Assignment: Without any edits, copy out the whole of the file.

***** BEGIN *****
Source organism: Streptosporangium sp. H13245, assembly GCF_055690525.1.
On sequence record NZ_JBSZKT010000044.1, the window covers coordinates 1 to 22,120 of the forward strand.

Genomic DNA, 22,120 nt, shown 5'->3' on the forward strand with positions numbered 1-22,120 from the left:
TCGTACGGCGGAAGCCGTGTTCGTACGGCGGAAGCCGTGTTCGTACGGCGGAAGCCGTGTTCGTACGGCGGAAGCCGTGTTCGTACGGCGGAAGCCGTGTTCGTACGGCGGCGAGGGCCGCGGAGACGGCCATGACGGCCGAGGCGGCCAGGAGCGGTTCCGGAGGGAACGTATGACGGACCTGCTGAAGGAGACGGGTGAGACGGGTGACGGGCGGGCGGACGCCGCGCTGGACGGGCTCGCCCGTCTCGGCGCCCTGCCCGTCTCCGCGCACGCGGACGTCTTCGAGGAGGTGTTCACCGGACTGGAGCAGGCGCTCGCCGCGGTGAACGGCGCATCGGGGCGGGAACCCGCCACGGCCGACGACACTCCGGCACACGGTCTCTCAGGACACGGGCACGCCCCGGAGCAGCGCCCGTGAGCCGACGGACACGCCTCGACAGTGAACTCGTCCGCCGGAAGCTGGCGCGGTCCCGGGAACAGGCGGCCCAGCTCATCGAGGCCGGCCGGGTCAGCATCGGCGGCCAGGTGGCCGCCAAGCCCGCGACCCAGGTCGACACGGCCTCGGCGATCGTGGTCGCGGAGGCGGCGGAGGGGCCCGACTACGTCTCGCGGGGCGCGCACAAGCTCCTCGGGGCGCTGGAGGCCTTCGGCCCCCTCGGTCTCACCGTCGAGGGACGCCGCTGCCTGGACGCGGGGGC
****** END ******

Source organism: Streptosporangium sp. H13245, assembly GCF_055690525.1.
On sequence record NZ_JBSZKT010000044.1, the window covers coordinates 1 to 22,120 of the forward strand.

Genomic DNA, 22,120 nt, shown 5'->3' on the forward strand with positions numbered 1-22,120 from the left:
TCGTACGGCGGAAGCCGTGTTCGTACGGCGGAAGCCGTGTTCGTACGGCGGAAGCCGTGTTCGTACGGCGGAAGCCGTGTTCGTACGGCGGAAGCCGTGTTCGTACGGCGGCGAGGGCCGCGGAGACGGCCATGACGGCCGAGGCGGCCAGGAGCGGTTCCGGAGGGAACGTATGACGGACCTGCTGAAGGAGACGGGTGAGACGGGTGACGGGCGGGCGGACGCCGCGCTGGACGGGCTCGCCCGTCTCGGCGCCCTGCCCGTCTCCGCGCACGCGGACGTCTTCGAGGAGGTGTTCACCGGACTGGAGCAGGCGCTCGCCGCGGTGAACGGCGCATCGGGGCGGGAACCCGCCACGGCCGACGACACTCCGGCACACGGTCTCTCAGGACACGGGCACGCCCCGGAGCAGCGCCCGTGAGCCGACGGACACGCCTCGACAGTGAACTCGTCCGCCGGAAGCTGGCGCGGTCCCGGGAACAGGCGGCCCAGCTCATCGAGGCCGGCCGGGTCAGCATCGGCGGCCAGGTGGCCGCCAAGCCCGCGACCCAGGTCGACACGGCCTCGGCGATCGTGGTCGCGGAGGCGGCGGAGGGGCCCGACTACGTCTCGCGGGGCGCGCACAAGCTCCTCGGGGCGCTGGAGGCCTTCGGCCCCCTCGGTCTCACCGTCGAGGGACGCCGCTGCCTGGACGCGGGGGC